Scams: The Telemarketer Rings Twice

When I reflect upon the evil I’ve inflicted upon the world (from consternating cuckolds to crash-testing the careers of my rivals) I’m forced to accept that, at times, I’ve been a one-man-misery machine. This is nothing compared to my pre-career dalliance with the dark arts of telemarketing.

I’ve ruminated upon this herpe besmirching my resume here before, and will likely again, just as the tinnitus that tortures my ears with ceaseless ringing echoes that of the phone rooms where I once did the devil’s dialing.

Sure, I could claim that I was weak and naive, a callow youth, during my protracted fall (or would that be “call?”) from grace. But even from the tender years of 15 to 22, I knew what I was doing. And I was good. I sold everything from alarm systems to theater subscriptions and even did serial dialing for a chimney sweep. Cold calling from a phone book is in itself bottom feeding for leads. Serial dialing takes it further down the food chain. Armed with only an area code and a working city prefix, the telemarketer sequentially adds digits, from 0001 through 9999, ringing every phone along the way. It’s the telephony equivalent of a scorched earth campaign.

After that bounty of dead cold leads is spent, you start rolling the digits on the prefix. And after that, well, I presume you go straight to hell. The romantic in me would like to think I was one call away from booking a room in the Hades Hilton before I split the biz and went legit as a newspaperman. Well, as legit as one can in the fishwrap racket. I found the skillset, at least during interviews and especially phoners, is essentially the same. The only difference is the people I chat up are trying to sell ME.

It is seldom that I’m afforded an opportunity to work off some of my karmic debt. On the rare occasion I get a call from a telemarketer, I get a churlish thrill out of torturing the poor “lord of the rings” before one of us (usually them) finally hangs up.

I up the ante considerably when I get an outright scammer on the line. Then I downshift into pure, delicious sadism. The first sign I’ve got a scammer on the line occurs when they butcher my name. It’s admittedly hard to pronounce but when someone is actually trying to sell me something, they bother to learn it. When someone is merely phishing, chances are they’re rolling calls on some sucker list and want to play. So, when the so-called “Federal Treasury Grant Program” rang to congratulate me on the $7,000 it was going to reward me for being a “good citizen,” the con in my hands-free set made my name sound like the phonetic equivalent of a pretzel.

Next clue – if such a program existed, which it does not – the federal government wouldn’t outsource their call center overseas so a guy with a foreign accent as thick as chowder, mysteriously calling himself “Brian,” and offering to give me its money.

The beauty of this particular scam was the phishing aspect – first they call, congratulate you on your award, request cursory information, then ask you to call another number with a confirmation code. They let the suckers self-select. Or, in my case, it was an invitation to wreak some havoc. As advised, I called 202-657-6729 with my code, LA248, at the ready. Another party answered the phone with the same accent, requested my code and then explained that they needed my bank information to transact the funds. Undoubtedly, somewhere along the line, a security deposit would also be requested whilst my banking information was sold to identity thieves. Of course, I didn’t let it get that far. Instead, I took the opportunity make a few requests of my own.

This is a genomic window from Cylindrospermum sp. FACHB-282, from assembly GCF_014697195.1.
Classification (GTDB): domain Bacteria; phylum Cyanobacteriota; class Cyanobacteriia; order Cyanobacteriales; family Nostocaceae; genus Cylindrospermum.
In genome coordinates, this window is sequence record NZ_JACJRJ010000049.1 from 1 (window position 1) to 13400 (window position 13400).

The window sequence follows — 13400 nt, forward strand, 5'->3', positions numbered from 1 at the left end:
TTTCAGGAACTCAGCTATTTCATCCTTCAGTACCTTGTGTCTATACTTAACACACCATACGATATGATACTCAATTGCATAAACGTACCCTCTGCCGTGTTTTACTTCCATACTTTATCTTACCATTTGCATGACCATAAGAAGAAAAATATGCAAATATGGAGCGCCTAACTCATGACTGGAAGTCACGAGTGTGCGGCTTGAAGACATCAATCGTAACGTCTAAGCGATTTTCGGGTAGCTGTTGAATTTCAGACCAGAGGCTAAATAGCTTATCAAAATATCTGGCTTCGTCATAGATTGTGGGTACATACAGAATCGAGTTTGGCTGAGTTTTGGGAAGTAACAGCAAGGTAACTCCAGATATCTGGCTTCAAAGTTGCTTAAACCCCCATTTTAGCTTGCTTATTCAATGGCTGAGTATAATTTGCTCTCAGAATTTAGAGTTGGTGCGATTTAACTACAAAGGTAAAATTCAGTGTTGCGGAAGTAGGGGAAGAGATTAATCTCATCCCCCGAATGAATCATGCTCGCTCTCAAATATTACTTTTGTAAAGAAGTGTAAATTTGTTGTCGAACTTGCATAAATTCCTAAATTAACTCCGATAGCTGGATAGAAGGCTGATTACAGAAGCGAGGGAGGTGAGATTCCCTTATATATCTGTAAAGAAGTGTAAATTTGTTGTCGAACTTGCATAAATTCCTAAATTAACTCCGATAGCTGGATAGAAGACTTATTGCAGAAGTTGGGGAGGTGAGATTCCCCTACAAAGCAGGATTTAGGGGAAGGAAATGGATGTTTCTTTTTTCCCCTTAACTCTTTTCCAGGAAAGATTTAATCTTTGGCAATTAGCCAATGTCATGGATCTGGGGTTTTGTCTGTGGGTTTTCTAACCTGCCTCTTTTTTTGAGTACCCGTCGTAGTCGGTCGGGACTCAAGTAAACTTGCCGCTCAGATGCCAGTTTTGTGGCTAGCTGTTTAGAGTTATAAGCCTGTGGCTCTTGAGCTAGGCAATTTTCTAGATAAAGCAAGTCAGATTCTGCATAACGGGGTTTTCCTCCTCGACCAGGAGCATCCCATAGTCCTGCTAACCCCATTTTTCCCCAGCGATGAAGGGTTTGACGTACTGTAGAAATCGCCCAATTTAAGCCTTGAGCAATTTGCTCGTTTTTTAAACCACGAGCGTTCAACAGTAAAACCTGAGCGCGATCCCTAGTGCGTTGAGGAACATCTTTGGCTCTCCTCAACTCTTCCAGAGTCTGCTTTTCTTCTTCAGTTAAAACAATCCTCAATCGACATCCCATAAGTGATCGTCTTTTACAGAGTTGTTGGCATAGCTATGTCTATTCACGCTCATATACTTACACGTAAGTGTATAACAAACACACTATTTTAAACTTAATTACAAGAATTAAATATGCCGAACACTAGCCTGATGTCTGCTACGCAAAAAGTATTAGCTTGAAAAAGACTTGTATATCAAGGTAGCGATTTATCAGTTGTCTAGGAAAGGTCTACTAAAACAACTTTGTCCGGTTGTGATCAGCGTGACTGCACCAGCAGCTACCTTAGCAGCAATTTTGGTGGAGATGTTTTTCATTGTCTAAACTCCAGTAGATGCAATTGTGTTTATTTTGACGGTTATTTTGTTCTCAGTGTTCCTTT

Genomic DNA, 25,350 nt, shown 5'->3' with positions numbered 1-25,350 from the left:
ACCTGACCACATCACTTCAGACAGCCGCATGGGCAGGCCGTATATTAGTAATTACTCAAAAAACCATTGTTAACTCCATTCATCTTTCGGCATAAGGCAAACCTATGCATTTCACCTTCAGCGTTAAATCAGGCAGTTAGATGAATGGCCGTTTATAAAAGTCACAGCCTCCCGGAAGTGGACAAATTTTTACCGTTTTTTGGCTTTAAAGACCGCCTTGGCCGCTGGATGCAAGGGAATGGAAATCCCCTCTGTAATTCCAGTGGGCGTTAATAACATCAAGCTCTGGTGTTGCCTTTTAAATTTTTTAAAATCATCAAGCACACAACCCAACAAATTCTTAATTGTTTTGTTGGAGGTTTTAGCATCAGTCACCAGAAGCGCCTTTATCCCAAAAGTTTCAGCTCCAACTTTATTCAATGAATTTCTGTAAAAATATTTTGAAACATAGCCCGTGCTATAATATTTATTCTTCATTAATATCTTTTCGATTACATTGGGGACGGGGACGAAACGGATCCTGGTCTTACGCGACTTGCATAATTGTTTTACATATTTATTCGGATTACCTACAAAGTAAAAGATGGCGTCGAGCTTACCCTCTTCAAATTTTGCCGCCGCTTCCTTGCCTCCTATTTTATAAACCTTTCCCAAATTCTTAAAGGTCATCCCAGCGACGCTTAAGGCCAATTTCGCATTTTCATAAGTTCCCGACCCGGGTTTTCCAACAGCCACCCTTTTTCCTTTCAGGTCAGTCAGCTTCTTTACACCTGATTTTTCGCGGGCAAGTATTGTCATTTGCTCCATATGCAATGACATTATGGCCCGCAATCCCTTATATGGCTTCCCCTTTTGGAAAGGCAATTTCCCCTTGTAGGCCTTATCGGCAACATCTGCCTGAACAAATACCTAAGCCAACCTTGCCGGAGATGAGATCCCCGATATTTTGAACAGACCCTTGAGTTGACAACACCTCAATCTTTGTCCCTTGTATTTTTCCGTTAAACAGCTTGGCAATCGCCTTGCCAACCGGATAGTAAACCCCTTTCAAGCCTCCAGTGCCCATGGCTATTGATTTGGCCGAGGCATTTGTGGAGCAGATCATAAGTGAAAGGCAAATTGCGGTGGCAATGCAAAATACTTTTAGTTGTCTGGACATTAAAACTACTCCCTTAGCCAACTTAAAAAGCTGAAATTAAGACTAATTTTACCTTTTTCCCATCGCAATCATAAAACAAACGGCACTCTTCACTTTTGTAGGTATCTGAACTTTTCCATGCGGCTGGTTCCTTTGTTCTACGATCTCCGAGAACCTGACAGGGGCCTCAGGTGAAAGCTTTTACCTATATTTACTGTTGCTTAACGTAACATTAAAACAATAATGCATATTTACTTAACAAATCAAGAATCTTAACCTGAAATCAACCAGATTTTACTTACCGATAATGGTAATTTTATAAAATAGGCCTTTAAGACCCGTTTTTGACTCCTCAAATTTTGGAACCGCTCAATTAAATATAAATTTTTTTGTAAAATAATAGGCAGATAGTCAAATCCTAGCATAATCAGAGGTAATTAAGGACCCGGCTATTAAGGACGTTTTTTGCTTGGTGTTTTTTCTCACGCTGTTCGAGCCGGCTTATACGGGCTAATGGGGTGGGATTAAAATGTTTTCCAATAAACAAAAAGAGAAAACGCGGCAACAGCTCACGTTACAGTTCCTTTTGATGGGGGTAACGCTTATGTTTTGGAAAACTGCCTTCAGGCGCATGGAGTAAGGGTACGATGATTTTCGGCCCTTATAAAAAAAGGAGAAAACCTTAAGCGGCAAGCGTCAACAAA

First, I asked for their address which “Dan Williams,” as he identified himself, said was, as if by rote, 200 Independence Ave., which is actually the location of the U.S. Department of Health & Human Services. Points for effort, Dan – you bothered to Google a vaguely-applicable-but-totally-bogus location.

Next, I asked what the weather was like. This question, which should take a nanosecond to answer, elicited the reply, “Partly cloudy with a chance of rain” about 30 seconds later. Enough time to look it up online but too much time to be honest.

Then I asked if he liked coffee. He said yes, so I asked for the name of their nearest coffee shop. This stumped Dan, whose voice rose an octave as he rapidly and repeatedly asked why I was asking, then hung up.

A few minutes later, my caller ID indicated an incoming call from 202-657-6548. I answered as the Federal Treasury Grant Program, “Dan Williams speaking.” This caused Dan to temporarily lose his mind and merely squawk, “Ack, ack, ack” before he killed the call. Then I proceeded to call back every time the urge struck me for the next several hours.

Sufficiently spooked, Dan, Brian, et al, began answering the phone – if they answered at all – with a meek “Hello?” You know, just like our Federal government does. If our government’s phone protocol is so informal, does the White House answer “Barry’s joint?” By evening, the numbers rolled into a voicemail prompt, inexplicably with an English accent. “The party you’re trying to reach is unavailable.” I’m pretty sure that seven grand is unavailable too. Damn. And I was feeling like such a good citizen.

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